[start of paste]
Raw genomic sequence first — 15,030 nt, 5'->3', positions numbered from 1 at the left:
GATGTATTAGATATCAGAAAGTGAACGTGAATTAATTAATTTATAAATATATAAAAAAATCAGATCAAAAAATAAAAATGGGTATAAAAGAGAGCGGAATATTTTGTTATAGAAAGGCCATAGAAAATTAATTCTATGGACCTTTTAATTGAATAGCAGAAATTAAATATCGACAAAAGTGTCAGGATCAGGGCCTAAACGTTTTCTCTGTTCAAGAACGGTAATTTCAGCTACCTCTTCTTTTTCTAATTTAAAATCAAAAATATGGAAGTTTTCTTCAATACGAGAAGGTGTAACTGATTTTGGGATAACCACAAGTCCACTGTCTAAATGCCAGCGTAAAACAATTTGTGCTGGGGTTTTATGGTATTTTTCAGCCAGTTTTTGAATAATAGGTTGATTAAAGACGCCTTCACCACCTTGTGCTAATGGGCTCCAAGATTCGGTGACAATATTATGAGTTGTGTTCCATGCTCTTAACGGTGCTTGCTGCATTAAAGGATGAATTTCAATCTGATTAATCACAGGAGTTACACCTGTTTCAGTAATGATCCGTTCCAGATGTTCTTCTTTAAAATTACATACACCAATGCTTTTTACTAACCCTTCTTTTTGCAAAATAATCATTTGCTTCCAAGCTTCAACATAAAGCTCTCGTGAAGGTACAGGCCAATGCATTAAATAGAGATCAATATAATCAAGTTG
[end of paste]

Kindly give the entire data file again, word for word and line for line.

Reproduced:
Raw genomic sequence first — 15,030 nt, 5'->3', positions numbered from 1 at the left:
GATGTATTAGATATCAGAAAGTGAACGTGAATTAATTAATTTATAAATATATAAAAAAATCAGATCAAAAAATAAAAATGGGTATAAAAGAGAGCGGAATATTTTGTTATAGAAAGGCCATAGAAAATTAATTCTATGGACCTTTTAATTGAATAGCAGAAATTAAATATCGACAAAAGTGTCAGGATCAGGGCCTAAACGTTTTCTCTGTTCAAGAACGGTAATTTCAGCTACCTCTTCTTTTTCTAATTTAAAATCAAAAATATGGAAGTTTTCTTCAATACGAGAAGGTGTAACTGATTTTGGGATAACCACAAGTCCACTGTCTAAATGCCAGCGTAAAACAATTTGTGCTGGGGTTTTATGGTATTTTTCAGCCAGTTTTTGAATAATAGGTTGATTAAAGACGCCTTCACCACCTTGTGCTAATGGGCTCCAAGATTCGGTGACAATATTATGAGTTGTGTTCCATGCTCTTAACGGTGCTTGCTGCATTAAAGGATGAATTTCAATCTGATTAATCACAGGAGTTACACCTGTTTCAGTAATGATCCGTTCCAGATGTTCTTCTTTAAAATTACATACACCAATGCTTTTTACTAACCCTTCTTTTTGCAAAATAATCATTTGCTTCCAAGCTTCAACATAAAGCTCTCGTGAAGGTACAGGCCAATGCATTAAATAGAGATCAATATAATCAAGTTG